• In September 2017 and May 2018, HRW published reports targeting Israeli banks and calling on “institutional investors” to divest from Israeli banks.
    • Shakir led a two-year long coordinated and well-financed BDS campaign targeting Airbnb (and, including the November 2018 publication “Bed and Breakfast on Stolen Land: Tourist Rental Listings in West Bank Settlements.” The report contains numerous false claims regarding the legal and human rights responsibility of Airbnb in allowing Israelis from the West Bank to list their properties. Airbnb initially acquiesced to the pressure and announced it would remove Jewish listings in the West Bank, but reversed its decision in April 2019 after settling numerous lawsuits for discrimination filed against the company.
    • Shakir has advocated for the UN BDS database, a blacklist of businesses that operate across the 1949 Armistice line. The campaign uniquely targets Israel, is aimed at economically damaging companies that are owned by Jews or do business with Israel, and is ultimately meant to harm the Jewish State. In July 2018, Shakir tweeted, “Today at Human Rights Council, @hrwcalled for…supporting UN database of settlement businesses.”
    • In June 2018, Shakir called for BDS against Israel, stating that it was “Time for targeted sanctions against those implicated in serious abuses”.

Whilst Macdonald did ask if HRW reports are “an important ingredient for those who do then wish to pursue these Israeli boycotts”, he let Shakir repeat his absurd claim that “while we take no position for or against, it is a tactic that’s been used across the world to advocate for change.”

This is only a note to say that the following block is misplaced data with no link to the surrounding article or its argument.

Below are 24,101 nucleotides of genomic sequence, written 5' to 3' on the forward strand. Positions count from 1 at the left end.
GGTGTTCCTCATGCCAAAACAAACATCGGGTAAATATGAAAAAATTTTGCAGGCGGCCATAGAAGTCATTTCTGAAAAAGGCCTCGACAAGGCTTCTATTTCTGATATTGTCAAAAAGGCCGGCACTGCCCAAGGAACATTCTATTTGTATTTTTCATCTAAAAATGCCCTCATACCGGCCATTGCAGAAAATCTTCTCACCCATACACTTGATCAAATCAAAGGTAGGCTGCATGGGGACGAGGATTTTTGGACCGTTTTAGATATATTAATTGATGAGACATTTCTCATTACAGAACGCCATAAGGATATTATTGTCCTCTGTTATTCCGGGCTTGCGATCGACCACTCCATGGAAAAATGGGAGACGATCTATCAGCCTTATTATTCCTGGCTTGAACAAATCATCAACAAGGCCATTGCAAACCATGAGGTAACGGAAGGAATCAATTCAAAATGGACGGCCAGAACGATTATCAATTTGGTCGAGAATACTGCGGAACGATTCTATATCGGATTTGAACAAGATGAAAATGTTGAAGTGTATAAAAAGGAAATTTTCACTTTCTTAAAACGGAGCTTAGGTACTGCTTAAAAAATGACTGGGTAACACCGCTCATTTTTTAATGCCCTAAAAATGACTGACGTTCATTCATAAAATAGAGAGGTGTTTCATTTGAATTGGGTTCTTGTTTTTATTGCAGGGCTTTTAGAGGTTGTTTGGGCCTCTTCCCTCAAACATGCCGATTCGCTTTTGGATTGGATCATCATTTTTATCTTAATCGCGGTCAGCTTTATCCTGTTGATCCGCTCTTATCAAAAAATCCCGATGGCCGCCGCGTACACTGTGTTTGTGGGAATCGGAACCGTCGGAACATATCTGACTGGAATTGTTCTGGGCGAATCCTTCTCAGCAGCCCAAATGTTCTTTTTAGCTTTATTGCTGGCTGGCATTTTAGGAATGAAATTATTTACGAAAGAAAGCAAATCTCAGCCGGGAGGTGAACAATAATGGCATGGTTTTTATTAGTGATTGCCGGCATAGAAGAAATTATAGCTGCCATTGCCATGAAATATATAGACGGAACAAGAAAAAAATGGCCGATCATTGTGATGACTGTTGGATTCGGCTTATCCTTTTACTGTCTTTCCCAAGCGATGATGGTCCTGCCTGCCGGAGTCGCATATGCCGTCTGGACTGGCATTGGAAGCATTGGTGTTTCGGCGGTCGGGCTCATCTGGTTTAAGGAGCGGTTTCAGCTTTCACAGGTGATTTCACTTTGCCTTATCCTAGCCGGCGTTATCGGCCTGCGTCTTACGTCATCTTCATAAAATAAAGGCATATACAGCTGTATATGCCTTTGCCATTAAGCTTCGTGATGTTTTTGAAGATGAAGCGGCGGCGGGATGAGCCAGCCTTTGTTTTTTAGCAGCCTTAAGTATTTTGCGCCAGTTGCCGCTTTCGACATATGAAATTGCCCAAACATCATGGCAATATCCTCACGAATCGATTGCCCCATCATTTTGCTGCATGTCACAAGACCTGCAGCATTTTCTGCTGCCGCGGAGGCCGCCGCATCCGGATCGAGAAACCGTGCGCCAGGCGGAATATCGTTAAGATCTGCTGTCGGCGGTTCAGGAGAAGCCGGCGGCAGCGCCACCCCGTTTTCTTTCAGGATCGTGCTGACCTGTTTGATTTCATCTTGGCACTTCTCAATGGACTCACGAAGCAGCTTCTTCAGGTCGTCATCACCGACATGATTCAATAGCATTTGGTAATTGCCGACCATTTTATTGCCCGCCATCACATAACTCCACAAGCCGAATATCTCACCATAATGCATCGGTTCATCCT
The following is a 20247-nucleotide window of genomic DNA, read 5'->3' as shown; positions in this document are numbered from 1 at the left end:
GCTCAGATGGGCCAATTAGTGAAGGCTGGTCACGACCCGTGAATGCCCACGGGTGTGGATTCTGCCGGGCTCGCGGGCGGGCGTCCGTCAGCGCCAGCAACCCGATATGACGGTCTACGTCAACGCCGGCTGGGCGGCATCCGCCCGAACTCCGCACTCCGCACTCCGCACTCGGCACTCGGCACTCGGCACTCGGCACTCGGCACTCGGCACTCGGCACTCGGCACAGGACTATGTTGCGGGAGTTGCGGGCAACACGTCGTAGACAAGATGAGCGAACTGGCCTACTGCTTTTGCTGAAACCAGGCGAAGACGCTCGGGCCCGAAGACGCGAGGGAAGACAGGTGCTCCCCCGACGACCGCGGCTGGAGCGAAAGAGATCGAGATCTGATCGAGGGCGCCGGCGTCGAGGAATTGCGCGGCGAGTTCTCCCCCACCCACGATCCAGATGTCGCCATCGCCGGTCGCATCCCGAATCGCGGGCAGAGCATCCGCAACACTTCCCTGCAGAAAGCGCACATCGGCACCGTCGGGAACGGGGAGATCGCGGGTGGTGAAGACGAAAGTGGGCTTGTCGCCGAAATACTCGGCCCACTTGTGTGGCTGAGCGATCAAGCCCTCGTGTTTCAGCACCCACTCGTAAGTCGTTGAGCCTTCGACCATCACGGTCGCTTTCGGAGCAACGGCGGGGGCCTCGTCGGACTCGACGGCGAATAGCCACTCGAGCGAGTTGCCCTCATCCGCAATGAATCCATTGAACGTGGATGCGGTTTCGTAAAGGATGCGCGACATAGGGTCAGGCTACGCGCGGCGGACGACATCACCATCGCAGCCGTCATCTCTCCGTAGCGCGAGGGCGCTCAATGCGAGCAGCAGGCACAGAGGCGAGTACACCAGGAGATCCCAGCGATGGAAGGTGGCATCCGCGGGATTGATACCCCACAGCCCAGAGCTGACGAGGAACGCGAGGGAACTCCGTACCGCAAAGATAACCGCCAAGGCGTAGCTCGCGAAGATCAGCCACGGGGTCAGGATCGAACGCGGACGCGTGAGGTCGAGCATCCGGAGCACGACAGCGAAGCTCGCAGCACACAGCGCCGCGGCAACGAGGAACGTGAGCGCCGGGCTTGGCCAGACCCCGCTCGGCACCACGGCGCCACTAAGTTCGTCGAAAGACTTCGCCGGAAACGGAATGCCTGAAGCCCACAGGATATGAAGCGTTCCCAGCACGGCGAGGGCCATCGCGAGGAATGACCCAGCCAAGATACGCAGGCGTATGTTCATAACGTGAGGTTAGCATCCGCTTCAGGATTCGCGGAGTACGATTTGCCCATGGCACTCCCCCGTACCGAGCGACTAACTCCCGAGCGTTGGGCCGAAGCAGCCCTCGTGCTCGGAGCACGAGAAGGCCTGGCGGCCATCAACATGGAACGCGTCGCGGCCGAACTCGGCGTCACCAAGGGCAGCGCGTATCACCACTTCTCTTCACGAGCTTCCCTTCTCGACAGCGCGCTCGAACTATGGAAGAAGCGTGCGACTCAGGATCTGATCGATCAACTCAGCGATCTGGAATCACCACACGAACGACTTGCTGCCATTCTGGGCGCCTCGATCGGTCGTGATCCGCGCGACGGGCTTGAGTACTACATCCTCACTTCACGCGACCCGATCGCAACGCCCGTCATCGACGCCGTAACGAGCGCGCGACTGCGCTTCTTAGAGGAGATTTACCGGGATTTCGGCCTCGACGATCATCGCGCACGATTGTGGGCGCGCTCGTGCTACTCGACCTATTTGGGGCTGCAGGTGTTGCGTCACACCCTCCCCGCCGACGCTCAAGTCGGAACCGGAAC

Despite the abundance of smoking guns, Macdonald did not cite one example of Shakir’s BDS activity.

No questions asked

Instead, Macdonald steered the remaining six minutes of the interview towards HRW’s preferred comfort zone of denouncing Israel’s claims “to be the region’s only democracy”.

Descending into hyperbole, Shakir called his imminent deportation “the lowest moment in Israel’s modern history when it comes to the kind of assault on human rights advocates.”

He denounced the Court, saying it puts a “stamp on the government’s clampdown on human rights advocacy” and verballed the judgment of Israel’s fiercely independent Supreme Court, claiming that it “said that human rights advocacy constitutes a call for boycott and is grounds for deportation”.

In fact, the Court agreed BDS is a grave threat to Israel and found that Shakir does supports BDS in breach of the 2017 law.

Tellingly, the judgment on Shakir cited a past case regarding Israel’s attempt to deny a visa to US citizen Lara Alqasem in 2018 to study at Jerusalem’s Hebrew University on the grounds she had advocated BDS.

In 2018, the Court overruled denying Alqasem a visa in part because she recanted her past BDS support, which Shakir refuses to do. As last week’s judgment explained:

Shakir refused to make a statement similar to [Lara] Alqasem’s, in light of his current occupation, and the way he conducts himself, it can be said, that [Shakir] is still operating in the grey area of the boycott districts – in a manner which does not allow negating the fear of him abusing his stay in Israel.